News Releases

Rate Increase Needed for Federally Mandated Water Treatment Facilities

Sep 18, 1997

Sierra Pacific Power Company
Contact: Charlie Fletcher
Phone: (775)834-3959

For Immediate Release

Sierra Pacific today filed an application with the Public Utilities Commission of Nevada (PUCN) for a water rate increase to pay for new water facilities required to meet the federally mandated Safe Drinking Water Act.

"Recent improvements and additions to our water treatment plants guarantee that we can provide our customers some of the safest, highest quality drinking water in the United States today and into the 21st century," said Lori Williams, director of water operations for Sierra Pacific.

Williams said Sierra Pacific has spent more than $100 million since 1993 to construct new treatment facilities including the Chalk Bluff Water Treatment Plant, which utilizes the latest technology in water purification. During the 1997 New Year?s Flood, Chalk Bluff filtered the Truckee River?s muddy waters, providing an uninterrupted, safe, clean water supply.

Additional improvements included upgrades to the Glendale Water Treatment Plant and covers on all storage facilities such as the Hunter Lake and Highland reservoirs.

The rate request would result in an increase of $16.56 (from $43.13 to $59.69) for the average residential flat rate customer with a¾ inch service. Residential customers on meters would see increases depending on the amount of water consumed. On average, residential customers on meters will see smaller increases than non-metered customers.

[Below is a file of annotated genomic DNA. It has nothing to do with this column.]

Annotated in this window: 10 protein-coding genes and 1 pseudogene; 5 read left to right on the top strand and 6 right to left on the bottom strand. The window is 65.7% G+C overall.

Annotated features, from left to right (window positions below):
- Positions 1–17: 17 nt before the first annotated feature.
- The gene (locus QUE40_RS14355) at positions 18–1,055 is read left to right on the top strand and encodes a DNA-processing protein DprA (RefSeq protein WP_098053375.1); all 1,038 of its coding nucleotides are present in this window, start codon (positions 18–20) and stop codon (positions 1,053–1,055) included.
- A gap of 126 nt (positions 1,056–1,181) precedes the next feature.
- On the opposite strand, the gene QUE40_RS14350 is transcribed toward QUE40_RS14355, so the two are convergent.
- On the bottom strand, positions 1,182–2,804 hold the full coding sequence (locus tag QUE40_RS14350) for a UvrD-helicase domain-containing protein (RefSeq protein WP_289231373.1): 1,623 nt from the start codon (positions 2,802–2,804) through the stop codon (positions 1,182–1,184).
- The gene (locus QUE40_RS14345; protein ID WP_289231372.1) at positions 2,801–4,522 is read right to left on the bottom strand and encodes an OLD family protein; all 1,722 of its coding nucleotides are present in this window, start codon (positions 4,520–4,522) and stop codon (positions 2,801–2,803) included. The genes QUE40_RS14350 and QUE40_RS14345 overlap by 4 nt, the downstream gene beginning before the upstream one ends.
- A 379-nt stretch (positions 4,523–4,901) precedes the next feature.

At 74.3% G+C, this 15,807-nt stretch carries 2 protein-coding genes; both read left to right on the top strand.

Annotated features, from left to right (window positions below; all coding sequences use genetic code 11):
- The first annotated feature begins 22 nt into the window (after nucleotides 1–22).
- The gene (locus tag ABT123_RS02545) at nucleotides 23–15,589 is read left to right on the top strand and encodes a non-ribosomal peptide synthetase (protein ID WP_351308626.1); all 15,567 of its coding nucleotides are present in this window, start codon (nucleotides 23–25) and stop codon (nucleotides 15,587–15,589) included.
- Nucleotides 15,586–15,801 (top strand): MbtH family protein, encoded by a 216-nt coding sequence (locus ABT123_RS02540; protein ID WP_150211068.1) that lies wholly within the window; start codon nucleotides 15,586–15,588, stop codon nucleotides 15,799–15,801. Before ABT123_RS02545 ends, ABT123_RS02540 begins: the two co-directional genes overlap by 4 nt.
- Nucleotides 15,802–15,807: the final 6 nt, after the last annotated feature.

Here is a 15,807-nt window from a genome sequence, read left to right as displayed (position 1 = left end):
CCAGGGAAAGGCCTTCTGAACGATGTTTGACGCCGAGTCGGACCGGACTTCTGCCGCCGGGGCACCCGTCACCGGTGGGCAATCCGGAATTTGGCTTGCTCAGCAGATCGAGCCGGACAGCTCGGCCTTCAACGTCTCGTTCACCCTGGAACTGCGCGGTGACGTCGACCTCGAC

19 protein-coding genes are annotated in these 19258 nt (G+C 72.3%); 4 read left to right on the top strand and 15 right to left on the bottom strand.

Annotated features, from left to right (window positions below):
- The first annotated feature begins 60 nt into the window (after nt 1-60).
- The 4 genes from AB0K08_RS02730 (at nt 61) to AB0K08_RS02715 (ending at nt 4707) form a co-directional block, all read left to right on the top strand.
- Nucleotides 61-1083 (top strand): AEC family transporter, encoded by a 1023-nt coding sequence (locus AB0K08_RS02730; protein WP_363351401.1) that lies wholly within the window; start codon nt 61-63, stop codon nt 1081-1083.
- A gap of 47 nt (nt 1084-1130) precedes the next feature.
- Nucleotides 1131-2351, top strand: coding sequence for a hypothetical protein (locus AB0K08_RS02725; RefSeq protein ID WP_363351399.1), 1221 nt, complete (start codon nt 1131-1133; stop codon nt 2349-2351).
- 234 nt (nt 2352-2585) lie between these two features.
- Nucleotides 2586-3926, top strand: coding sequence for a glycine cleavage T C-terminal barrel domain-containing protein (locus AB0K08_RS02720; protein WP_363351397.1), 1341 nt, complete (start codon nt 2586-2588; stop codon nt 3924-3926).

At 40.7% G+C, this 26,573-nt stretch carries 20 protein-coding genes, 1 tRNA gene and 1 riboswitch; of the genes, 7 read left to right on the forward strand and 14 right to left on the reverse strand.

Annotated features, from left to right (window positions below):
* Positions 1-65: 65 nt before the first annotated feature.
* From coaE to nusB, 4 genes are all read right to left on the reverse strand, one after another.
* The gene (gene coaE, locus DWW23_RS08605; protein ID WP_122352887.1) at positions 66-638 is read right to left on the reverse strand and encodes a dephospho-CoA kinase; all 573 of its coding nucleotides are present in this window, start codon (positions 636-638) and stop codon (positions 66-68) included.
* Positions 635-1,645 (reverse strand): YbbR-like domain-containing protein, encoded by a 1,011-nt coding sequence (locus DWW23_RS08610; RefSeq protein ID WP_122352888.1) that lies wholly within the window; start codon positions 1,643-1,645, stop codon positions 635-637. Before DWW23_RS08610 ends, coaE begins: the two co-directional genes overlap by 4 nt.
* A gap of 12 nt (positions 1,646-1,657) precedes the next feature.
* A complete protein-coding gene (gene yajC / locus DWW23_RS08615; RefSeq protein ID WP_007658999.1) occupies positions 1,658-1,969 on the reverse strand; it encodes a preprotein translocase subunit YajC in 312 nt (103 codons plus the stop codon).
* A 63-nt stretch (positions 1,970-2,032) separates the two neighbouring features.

Because commercial customers are metered, their increase will also correspond to water usage. The filing will be reviewed by the PUCN before becoming effective in the spring of 1998.

Williams added that when the Safe Drinking Water Act first became law in 1986, price increase projections were much higher.

"We made a concerted effort to reduce that figure substantially through savings including reduced operational facility costs," she said."As a result, the increase is 50 percent lower than the original 1993 projections when the first phase of Chalk Bluff was completed."

Although customers will see higher water rates, Williams said electric customers will most likely see a refund in 1998 due to operational efficiencies, cost containment and a streamlined workforce.

Currently, customers are paying less for electricity today than in 1993, and will continue to do so until the year 2000. During the last year Sierra Pacific refunded $13 million to electric customers, decreased electric prices by $7 million per year, and froze electric and natural gas prices until 2000.